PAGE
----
The Sign API is a RESTful web service that allows businesses to obtain electronic signatures from their customers. Documents signed using the Sign API are legally binding and can be delivered to the involved parties quickly and efficiently, ensuring greater levels of transparency and traceability as well as lower abandonment rates.

The Sign API serves as Signicat’s single integration point for electronic signatures and all underlying methods, both in a browser and in the context of a native app. It also allows merchants to archive the documents after they have been signed.


Key concepts


A resource of the Sign API.

A document is any file which is uploaded to the Sign API to be signed.


The person who is asked to sign the document(s).

Service provider

Also called “merchant”. The entity that will integrate with the Sign API.

Signing order

A resource of the Sign API.

A signing order is an action that is initiated by a merchant to obtain the signature of one or more subjects on one or more documents.

Main differences between the DocumentService API and the Sign API

The main technological difference is that the DocumentService API is a SOAP API and the Sign API is a REST API. Additionally, the Sign API is a one-stop shop compared to the DocumentService SOAP services, which require the support of several subsystems.

The main functional differences between the two APIs are as follows:

Getting started

Please refer to the documentation on Accessing Signicat REST Services.

API reference

For detailed reference documentation and testable examples please refer to the OpenAPI documentation (Swagger).
OpenAPI documentation

Using the API

The Sign API is used to obtain electronic signatures on digital documents from end-users or businesses. A basic process can be summed up as follows:

  1. The service provider uploads the document in PDF format.
  2. The service provider creates a signing order.
  3. The signer receives a notification stating that the signing order is ready. The URL attached to the notification redirects the end-user to the task.
  4. The end-user signs the document using one of the available identity methods.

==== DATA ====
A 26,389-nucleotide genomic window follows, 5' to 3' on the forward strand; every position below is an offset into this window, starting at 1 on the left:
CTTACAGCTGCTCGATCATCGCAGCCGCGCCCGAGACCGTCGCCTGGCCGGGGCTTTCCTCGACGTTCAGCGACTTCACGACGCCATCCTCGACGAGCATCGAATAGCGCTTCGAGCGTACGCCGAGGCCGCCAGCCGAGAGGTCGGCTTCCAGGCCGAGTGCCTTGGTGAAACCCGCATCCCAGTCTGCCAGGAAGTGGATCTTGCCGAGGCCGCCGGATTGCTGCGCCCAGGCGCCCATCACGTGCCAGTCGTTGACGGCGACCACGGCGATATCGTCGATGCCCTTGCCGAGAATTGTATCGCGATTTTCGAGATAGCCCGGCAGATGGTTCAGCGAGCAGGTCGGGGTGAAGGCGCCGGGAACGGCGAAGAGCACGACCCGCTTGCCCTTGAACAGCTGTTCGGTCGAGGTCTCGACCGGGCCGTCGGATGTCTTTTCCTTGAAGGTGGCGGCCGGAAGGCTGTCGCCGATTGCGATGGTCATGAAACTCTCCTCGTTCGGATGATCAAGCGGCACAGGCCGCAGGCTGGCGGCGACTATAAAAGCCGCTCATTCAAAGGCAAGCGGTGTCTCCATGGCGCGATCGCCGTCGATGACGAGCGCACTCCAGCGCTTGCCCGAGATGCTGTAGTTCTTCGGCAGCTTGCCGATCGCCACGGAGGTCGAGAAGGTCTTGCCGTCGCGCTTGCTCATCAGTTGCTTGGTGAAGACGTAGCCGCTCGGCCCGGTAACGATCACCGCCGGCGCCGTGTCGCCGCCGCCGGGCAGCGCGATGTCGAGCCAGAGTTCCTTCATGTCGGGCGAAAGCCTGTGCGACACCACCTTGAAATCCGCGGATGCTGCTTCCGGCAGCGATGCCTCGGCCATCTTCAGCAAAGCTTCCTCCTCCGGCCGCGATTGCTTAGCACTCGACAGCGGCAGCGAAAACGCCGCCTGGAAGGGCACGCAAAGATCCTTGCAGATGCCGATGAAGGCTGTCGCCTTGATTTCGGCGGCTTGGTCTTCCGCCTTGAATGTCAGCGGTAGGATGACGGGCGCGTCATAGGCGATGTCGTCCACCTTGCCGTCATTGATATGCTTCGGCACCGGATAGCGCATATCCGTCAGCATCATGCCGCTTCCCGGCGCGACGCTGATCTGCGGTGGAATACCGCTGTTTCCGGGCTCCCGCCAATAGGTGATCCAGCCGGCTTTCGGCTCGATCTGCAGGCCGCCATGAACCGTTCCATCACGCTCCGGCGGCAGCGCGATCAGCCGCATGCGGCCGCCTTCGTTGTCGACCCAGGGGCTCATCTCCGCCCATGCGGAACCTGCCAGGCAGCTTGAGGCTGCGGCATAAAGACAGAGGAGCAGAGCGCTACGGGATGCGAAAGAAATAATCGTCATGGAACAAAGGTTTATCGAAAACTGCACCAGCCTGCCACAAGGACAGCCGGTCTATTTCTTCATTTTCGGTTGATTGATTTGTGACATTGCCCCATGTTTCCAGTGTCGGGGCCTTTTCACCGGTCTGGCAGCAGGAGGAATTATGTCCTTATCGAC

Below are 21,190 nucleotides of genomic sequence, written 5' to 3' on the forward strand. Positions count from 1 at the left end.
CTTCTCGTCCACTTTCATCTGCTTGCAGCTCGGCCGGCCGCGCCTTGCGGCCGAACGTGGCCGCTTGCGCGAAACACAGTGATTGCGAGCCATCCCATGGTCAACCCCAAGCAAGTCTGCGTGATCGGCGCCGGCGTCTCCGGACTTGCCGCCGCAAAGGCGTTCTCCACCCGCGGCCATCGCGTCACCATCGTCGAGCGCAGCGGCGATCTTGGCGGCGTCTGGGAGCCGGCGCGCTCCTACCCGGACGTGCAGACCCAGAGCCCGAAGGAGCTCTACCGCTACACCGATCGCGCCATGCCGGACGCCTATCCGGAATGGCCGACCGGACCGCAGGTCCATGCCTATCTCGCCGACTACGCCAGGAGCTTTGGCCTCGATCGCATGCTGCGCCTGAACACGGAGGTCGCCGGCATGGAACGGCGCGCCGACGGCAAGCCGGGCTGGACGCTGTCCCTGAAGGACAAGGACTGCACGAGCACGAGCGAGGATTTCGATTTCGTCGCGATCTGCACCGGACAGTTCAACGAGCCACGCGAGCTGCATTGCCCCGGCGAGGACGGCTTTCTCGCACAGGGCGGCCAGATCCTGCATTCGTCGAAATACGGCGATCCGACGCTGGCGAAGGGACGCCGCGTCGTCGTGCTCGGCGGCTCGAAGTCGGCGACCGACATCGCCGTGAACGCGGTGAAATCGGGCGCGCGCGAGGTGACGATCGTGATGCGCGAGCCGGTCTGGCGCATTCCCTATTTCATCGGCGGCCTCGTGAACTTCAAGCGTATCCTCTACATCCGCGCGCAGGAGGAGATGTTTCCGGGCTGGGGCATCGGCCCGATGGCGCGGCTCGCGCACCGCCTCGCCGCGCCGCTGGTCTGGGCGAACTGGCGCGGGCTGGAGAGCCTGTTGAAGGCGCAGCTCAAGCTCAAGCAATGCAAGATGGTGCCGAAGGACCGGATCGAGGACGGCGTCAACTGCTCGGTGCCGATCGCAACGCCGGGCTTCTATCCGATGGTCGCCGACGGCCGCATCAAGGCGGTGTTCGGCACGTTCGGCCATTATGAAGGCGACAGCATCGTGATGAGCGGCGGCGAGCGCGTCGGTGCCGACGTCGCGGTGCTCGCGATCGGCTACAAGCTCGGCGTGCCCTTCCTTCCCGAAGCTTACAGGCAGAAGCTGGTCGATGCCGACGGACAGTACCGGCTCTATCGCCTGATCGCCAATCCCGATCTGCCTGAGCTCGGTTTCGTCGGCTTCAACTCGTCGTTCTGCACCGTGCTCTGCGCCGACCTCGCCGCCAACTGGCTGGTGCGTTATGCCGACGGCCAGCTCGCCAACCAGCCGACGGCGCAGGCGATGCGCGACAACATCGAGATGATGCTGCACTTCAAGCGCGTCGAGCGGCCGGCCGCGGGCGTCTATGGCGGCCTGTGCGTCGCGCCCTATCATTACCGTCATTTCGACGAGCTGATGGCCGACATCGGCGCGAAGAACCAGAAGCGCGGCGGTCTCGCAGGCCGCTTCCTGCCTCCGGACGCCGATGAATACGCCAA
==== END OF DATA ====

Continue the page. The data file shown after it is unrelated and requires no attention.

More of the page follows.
5. The signing result is created.

The sub-sections below contain more detailed information about the actions that must be carried out by the merchant throughout the process.


Obtain an access token and use it to upload a document to Session Data Storage (SDS) for temporary storage. To do so, make a POST call to the /documents endpoint. You will need to use the documentId value from the response you receive when creating the signing order in the next step.

The document will remain on the server for 30 minutes, after which it will be deleted unless it has been used in a subsequent web service request.


Create the signing order using the Create signing order endpoint. The signing order can contain more than one task: each Task item should contain the information relevant for each of the tasks that must be carried out by the end-user. A task may involve signing one or more documents (SIGN), opening a document (VIEW), or uploading a document (UPLOAD). They will sometimes require the end-user to log in.

Note: You will need to replace the value for the documentRef field with the documentId value from the response to the POST call to the /documents endpoint in Step 1 above.

The merchant can obtain three different types of signature depending on their use case: an authentication-based signature, a signed statement, or a third-party signature. Optionally, it is possible to archive the document electronically once it has been signed by the end-user: This is configured by setting sendResultToArchive to true.